Oregon is revered for its many natural attractions. The beautiful scenery, the majestic wildlife – nature is an inherent part of the Oregon experience. To get the most of your Oregon stay, check out these 11 top natural attractions in Oregon presented by Lerner and Rowe. From the ocean to caves, from the woods to the mountains, there is a piece of Oregon’s sublimity for everyone.
Portland Japanese Garden
Portland has had an interest in Japanese culture since the late 1950s. In the 1960s, Mayor Terry Schrunk and other Portland community members banded together to create this tranquil garden. In 1963, Professor Takuma Tono from Tokyo finalized the design for the garden, and in 1967, the Portland Japanese Garden opened to the public for the first time.
There are five separate gardens, all with distinct traditional styles. The entire site spans 5.5 acres, and there is always something to see, no matter the time of year. You can purchase a regular membership, or you can get a photographer’s membership if you want to take pictures of the carefully tended sanctuary. Also, don’t forget to check out the authentic tea house that was built in Japan, disassembled, and reassembled at the Portland Japanese Garden.
Stay safe, though! There are plenty of stone bridges and statues in the garden that can harm you if you fall onto them. Moreover, there are even some bodies of water that may unintentionally attract children. Keep an eye on everyone in your party, and if you or someone you know suffers injury, contact Lerner and Rowe right away.
This enormous mass located in Ecola State Park is approximately 1,200 feet high and rests on the ocean near the coast. You can hike through the very trail that Lewis and Clarke trekked in 1806 when they went in search of whale blubber. Oh, and a fun fact: the mass is made of solidified lava! That’s right: it’s a remnant of 15-million-year-old Columbia River basalt flow.
There are plenty of other trails to hike through, as well, and there are even picnic areas and campsites. Pets are welcome (though they must be on a leash), and the entire site is lush with greenery. It’s one of the most magnificent natural phenomena in the entire state, so you won’t want to miss it!
Mount Hood National Forest
Over one million acres of forest spread across and beyond Mount Hood, a potentially active volcano. The forest is approximately sixty-miles long and covers territory in many Oregon counties. Visit the streams, lakes, or even the volcano itself! You could even enjoy yourself in one of their campgrounds. When camping, though, make sure you have the appropriate supplies and know proper safety procedures.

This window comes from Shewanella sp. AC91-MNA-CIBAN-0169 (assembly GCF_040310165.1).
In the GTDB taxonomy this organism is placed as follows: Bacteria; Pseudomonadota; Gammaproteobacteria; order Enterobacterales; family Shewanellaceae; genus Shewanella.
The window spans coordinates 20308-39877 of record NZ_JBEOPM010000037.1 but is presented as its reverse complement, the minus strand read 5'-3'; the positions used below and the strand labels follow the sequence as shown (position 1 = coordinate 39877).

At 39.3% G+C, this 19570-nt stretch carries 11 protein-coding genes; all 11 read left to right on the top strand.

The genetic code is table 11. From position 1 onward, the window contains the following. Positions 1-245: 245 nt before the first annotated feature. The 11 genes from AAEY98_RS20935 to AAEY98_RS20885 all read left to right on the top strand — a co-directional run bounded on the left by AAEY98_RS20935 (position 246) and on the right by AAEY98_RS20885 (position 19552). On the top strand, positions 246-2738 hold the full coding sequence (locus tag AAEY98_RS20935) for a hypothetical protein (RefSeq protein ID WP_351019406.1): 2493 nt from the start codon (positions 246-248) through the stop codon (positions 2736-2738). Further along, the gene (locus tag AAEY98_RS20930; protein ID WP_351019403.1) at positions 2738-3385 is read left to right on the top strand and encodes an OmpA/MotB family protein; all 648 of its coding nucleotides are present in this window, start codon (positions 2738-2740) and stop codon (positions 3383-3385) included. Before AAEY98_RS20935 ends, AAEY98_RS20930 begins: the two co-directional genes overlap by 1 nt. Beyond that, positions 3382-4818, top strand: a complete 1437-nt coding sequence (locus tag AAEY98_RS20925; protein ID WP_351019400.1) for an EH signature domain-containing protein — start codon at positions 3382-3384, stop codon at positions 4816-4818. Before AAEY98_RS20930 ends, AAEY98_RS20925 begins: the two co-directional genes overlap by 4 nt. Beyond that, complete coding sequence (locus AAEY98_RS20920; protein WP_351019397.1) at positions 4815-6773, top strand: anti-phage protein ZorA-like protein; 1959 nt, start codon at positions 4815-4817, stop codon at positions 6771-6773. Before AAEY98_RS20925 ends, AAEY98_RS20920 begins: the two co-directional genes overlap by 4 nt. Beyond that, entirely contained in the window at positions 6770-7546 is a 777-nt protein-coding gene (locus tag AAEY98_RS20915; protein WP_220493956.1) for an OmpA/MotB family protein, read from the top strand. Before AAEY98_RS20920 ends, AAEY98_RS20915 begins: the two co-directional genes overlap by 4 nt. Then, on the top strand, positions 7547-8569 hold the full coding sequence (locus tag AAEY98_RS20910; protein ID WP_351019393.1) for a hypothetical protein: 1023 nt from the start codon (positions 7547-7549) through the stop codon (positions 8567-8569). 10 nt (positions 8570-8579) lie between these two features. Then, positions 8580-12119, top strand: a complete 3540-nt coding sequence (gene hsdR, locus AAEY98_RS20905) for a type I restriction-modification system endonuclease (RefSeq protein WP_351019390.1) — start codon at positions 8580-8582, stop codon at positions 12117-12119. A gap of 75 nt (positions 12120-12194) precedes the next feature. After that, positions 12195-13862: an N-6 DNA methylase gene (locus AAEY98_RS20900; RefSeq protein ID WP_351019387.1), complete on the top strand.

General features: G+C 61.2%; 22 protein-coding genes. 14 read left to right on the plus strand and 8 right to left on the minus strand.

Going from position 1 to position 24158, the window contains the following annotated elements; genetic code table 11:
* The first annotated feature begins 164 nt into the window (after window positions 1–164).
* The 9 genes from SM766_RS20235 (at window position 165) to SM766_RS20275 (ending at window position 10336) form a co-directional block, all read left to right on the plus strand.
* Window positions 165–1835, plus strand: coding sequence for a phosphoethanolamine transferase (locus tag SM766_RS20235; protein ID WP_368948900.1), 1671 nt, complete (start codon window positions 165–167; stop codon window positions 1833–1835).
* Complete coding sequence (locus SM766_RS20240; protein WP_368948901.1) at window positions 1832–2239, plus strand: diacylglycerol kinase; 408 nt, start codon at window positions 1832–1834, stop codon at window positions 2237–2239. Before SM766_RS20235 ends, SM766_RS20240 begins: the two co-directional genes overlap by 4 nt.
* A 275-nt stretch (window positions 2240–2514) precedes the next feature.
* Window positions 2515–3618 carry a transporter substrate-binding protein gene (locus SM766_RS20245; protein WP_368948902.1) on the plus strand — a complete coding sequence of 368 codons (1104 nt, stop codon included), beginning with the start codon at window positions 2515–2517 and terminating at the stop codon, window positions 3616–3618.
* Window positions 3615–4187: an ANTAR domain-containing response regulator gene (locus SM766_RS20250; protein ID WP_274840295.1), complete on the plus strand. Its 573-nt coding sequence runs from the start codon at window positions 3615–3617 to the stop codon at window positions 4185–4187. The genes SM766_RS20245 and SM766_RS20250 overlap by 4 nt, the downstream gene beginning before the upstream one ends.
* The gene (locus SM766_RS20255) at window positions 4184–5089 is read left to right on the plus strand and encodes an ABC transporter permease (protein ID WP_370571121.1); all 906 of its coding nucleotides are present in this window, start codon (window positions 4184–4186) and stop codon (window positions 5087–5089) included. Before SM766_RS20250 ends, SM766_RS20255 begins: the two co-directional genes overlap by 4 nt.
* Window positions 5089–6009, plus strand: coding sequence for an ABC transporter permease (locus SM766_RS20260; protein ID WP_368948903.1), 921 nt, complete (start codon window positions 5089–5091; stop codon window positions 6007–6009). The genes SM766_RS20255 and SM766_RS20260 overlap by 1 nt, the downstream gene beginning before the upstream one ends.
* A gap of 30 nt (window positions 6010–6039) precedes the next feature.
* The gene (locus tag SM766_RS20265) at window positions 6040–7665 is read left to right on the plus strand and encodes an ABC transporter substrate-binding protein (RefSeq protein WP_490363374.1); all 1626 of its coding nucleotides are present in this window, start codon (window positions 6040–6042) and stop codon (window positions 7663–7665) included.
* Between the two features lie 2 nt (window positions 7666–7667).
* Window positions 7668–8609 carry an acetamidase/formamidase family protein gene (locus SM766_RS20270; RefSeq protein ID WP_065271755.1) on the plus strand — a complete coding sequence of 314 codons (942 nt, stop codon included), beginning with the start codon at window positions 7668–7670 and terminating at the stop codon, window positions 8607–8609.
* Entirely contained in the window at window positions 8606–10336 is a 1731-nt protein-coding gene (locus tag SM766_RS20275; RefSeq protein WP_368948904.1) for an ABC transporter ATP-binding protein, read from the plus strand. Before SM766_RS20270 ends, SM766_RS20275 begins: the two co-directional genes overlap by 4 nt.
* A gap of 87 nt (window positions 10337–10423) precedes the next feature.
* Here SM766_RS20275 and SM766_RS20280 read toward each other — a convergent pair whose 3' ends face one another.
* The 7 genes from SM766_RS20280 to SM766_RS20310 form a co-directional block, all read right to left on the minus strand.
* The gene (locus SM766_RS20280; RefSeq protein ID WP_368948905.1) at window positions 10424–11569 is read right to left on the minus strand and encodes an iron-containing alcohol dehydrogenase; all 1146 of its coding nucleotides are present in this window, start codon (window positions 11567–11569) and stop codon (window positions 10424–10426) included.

The forest can be found about 60 miles east of Oregon. First opening in 1892 and later being expanded in 1893 and again in 1908, the forest has a rich, scenic history. The forest was even featured in the 1952 film Bend of the River. That’s right: Not only is Mount Hood National Forest an area with ecological importance, but it’s also a part of film history. You can come check it out yourself and see the historical site with your own eyes.
The Mycelial Mat
For those visiting Oregon that want a truly unique experience, the largest living organism (by area) is available right inside Oregon’s Malheur National Forest. No, seriously. The organism is labeled Armillaria ostoyae, otherwise known as the honey mushroom. That’s right: it’s a fungus that spans 2,200 acres (nearly 3.5 mi2) and is well over 2,000 years old.
Much of the year, the organism takes the form of a thin, white layer known as mycelium. Other times of the year, the fruiting bodies may reveal themselves – these are the mushrooms with the stems and caps, as many are used to. Additionally, people often refer to the organism as “the shoestring mushroom” because of how its underground tendrils resemble shoestrings.
The fungus aggressively spreads and invades tree roots, starving and dehydrating them. Spreading one to three feet per year, the organism is a nearly unstoppable force and a true marvel of nature.
Silver Falls State Park
This is the largest (and arguably most gorgeous) state park in the state of Oregon, and the beauty is just as vast. Silver Falls State Park features trails that allow you to walk behind a waterfall – how cool is that? Furthermore, if you don’t want to get all wet and wild, you can meander along other trails that feature hiking, biking, horseback riding, and even pet accessibility.
Since its public opening in 1933, Silver Falls State Park has been used for family reunions, weddings, barbecues, and other events. There’s plenty of fun available for everyone, whether you’re a child and want to have fun at the playground, or a serious hiker taking on a difficult trail. Silver Falls State Park is a versatile expanse of nature with much to offer – including, of course, just short of 20 waterfalls to witness.
Oregon Dunes National Recreation Area
If you prefer a sandier adventure, the Oregon Dunes National Recreation Area is the place for you. Ride your off-road vehicle on 40 miles of sand along the Oregon coast for a thrilling experience. The dunes are naturally sculpted by the elements of wind, water, and time, and they are the largest coastal dunes in the entire North America region. Some of the dunes even reach as tall as 500 feet above sea level! Furthermore, fans of best-selling science-fiction author Frank Herbert will be pleased to know that his hit novel Dune was partially inspired by his research of the Oregon Dunes.